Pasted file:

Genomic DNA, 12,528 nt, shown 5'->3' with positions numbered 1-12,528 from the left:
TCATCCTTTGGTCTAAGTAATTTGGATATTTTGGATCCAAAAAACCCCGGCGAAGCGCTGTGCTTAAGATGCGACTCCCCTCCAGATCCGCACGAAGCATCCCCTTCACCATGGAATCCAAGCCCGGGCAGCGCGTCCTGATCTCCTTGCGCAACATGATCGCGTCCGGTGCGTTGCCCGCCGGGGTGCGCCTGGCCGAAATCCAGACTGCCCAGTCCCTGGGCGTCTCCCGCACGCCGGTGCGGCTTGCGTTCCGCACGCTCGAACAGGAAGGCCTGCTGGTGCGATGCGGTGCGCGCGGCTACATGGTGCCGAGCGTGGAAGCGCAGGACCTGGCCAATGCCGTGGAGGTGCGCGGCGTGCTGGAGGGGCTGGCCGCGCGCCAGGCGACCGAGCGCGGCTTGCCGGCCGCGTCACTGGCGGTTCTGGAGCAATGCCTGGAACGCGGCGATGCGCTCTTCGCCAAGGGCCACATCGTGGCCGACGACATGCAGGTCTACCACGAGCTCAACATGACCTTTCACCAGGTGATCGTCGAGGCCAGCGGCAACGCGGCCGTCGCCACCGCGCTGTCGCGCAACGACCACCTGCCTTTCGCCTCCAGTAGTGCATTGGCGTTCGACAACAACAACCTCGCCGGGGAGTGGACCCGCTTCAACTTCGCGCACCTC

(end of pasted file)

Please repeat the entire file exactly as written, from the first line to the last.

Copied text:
Genomic DNA, 12,528 nt, shown 5'->3' with positions numbered 1-12,528 from the left:
TCATCCTTTGGTCTAAGTAATTTGGATATTTTGGATCCAAAAAACCCCGGCGAAGCGCTGTGCTTAAGATGCGACTCCCCTCCAGATCCGCACGAAGCATCCCCTTCACCATGGAATCCAAGCCCGGGCAGCGCGTCCTGATCTCCTTGCGCAACATGATCGCGTCCGGTGCGTTGCCCGCCGGGGTGCGCCTGGCCGAAATCCAGACTGCCCAGTCCCTGGGCGTCTCCCGCACGCCGGTGCGGCTTGCGTTCCGCACGCTCGAACAGGAAGGCCTGCTGGTGCGATGCGGTGCGCGCGGCTACATGGTGCCGAGCGTGGAAGCGCAGGACCTGGCCAATGCCGTGGAGGTGCGCGGCGTGCTGGAGGGGCTGGCCGCGCGCCAGGCGACCGAGCGCGGCTTGCCGGCCGCGTCACTGGCGGTTCTGGAGCAATGCCTGGAACGCGGCGATGCGCTCTTCGCCAAGGGCCACATCGTGGCCGACGACATGCAGGTCTACCACGAGCTCAACATGACCTTTCACCAGGTGATCGTCGAGGCCAGCGGCAACGCGGCCGTCGCCACCGCGCTGTCGCGCAACGACCACCTGCCTTTCGCCTCCAGTAGTGCATTGGCGTTCGACAACAACAACCTCGCCGGGGAGTGGACCCGCTTCAACTTCGCGCACCTC